In continuation of the lesson, the teacher explains day, week and month as other units of time. First, s/he revises the previous lessons on time. The teacher can do this either deductively by means of interactive questions and answers. Or, s/he does so inductively by explicitly listing and briefly explaining the key points of the previous lessons on time. Interactive discussion is better. But induction is preferable if there is want of time. However, combining both methods is the best.

Following the revision, the teacher explains as follows:

Seconds, minutes and hours are not the only units of time. There are other units of time. These units are longer than seconds, minutes and hours. They include:

• Days,
• Weeks,
• Months and
• Year

A second is the shortest unit of time. While a year is the longest unit of time.

#### Time Metric System

The relationship between the units of time is given in time metric system. The time metric system is as follows:

1. 60 seconds make 1 minute
2. 60 minutes make 1 hour
• 24 hours make 1 day
1. 7 days make one week
2. 4 weeks make 1 month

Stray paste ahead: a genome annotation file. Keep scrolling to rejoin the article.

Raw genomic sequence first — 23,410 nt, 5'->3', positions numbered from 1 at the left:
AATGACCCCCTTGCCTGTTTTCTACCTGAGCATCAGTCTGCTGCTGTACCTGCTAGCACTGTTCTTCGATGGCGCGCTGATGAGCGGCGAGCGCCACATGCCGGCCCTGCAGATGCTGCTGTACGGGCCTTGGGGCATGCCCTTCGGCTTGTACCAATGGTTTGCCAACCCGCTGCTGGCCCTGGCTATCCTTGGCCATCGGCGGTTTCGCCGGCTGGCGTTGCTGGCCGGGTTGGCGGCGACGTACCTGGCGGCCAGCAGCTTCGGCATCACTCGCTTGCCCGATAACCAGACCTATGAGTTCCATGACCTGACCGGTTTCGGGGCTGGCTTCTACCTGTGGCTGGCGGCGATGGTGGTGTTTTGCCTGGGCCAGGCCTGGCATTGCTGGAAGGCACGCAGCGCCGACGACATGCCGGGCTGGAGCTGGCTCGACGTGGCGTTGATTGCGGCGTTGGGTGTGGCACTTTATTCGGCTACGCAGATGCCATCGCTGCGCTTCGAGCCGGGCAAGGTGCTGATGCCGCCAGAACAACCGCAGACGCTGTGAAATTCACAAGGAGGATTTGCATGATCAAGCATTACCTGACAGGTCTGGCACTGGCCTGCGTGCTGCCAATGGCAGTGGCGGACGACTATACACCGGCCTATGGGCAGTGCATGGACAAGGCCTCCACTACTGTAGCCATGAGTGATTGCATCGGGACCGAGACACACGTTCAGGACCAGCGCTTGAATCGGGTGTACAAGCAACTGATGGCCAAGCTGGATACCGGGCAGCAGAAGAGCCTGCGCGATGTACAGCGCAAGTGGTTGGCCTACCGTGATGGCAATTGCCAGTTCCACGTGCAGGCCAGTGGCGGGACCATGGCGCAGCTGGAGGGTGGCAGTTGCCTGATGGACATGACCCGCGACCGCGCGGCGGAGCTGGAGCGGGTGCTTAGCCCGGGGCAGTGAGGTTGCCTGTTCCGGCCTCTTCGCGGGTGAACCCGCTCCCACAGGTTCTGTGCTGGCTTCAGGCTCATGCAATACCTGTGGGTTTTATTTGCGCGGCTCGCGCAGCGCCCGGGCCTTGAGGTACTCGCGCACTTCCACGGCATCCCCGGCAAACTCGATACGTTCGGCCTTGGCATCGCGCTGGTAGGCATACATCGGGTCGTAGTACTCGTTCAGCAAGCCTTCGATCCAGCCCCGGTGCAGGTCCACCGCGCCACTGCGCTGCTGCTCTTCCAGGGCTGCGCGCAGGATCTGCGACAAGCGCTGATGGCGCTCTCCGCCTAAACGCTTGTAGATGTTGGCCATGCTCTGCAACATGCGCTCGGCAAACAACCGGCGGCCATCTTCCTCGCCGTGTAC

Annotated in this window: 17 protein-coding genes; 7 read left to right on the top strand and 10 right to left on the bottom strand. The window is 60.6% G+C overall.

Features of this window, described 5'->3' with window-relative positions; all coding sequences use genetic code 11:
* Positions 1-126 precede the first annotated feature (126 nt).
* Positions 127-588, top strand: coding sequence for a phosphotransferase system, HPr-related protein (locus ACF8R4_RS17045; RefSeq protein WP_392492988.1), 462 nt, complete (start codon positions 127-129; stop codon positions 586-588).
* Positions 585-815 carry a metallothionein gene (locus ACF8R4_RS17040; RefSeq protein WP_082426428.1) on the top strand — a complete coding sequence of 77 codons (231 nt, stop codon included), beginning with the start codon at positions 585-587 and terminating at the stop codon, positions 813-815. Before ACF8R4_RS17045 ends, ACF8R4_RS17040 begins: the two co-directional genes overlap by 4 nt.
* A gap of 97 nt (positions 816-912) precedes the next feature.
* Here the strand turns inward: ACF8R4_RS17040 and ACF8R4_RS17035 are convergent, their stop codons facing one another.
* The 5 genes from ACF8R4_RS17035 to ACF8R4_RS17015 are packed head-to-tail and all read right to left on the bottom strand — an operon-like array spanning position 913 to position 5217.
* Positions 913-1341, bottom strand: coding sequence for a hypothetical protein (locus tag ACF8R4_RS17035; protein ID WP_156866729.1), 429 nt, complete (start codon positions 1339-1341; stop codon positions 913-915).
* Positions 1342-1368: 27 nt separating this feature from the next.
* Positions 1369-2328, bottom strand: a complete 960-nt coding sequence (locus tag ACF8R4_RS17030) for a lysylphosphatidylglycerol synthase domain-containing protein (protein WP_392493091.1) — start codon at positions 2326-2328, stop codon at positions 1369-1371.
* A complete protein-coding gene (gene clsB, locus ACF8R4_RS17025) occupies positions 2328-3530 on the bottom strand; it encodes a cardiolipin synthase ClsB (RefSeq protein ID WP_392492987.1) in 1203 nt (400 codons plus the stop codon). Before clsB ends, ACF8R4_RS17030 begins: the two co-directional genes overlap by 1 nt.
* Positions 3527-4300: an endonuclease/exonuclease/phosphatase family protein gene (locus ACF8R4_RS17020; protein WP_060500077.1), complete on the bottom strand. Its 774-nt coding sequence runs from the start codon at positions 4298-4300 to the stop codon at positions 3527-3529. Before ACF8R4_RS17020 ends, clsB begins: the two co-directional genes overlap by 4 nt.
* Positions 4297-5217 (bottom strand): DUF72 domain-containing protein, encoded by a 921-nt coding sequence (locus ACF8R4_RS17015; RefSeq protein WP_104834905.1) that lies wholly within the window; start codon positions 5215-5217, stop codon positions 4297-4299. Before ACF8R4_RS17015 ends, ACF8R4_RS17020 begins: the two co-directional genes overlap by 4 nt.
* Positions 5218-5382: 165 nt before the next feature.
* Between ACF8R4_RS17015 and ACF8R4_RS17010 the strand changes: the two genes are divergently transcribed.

3. 12 months make 1 year.

After the explanation, the teacher makes the peoples recite the metric system a few times for memorization. S/he follows this with simple exercises on how to convert between pairing units – e.g., from seconds to minutes & minutes to seconds; from minutes to hours and hours to minutes; etc.

#### Exercise Examples

##### Useful hints

Prior to the exercises, the teacher guides the pupils to highlight the following useful hints.

First, s/he leads the pupils to identify the sizes and order the various units.

Second → Minute → Hour → Day → Week → Month → Year.

The above means that second is shorter than minute; minute, shorter than hour; hour, shorter, shorter than day; day, shorter than week; week, shorter than month; and month, shorter than year. It is also true in reverse. That is, year is longer than month; month is longer than week; etc.

Secondly,

###### Exercises
1. Which one of the following is the shortest?
2. Day
3. Month
4. Minute

1. Select the longest among the following
2. Day
3. Week
4. Hour

1. If 60 seconds make one minute, 120 seconds will make how many minutes?

Explain to the pupils that if we are to change longer to shorter unit, we should multiply. And if they are to change shorter to longer unit, they should divide.

In this example, the question gave us 120 seconds to change to minutes. Since second is shorter than minute, we divide. Therefore, the

Answer is: 120  60 which is equal to 2. That means, 120 seconds will make 2 minutes.

1. 12 months make 1 year. How many months are there in 8 years?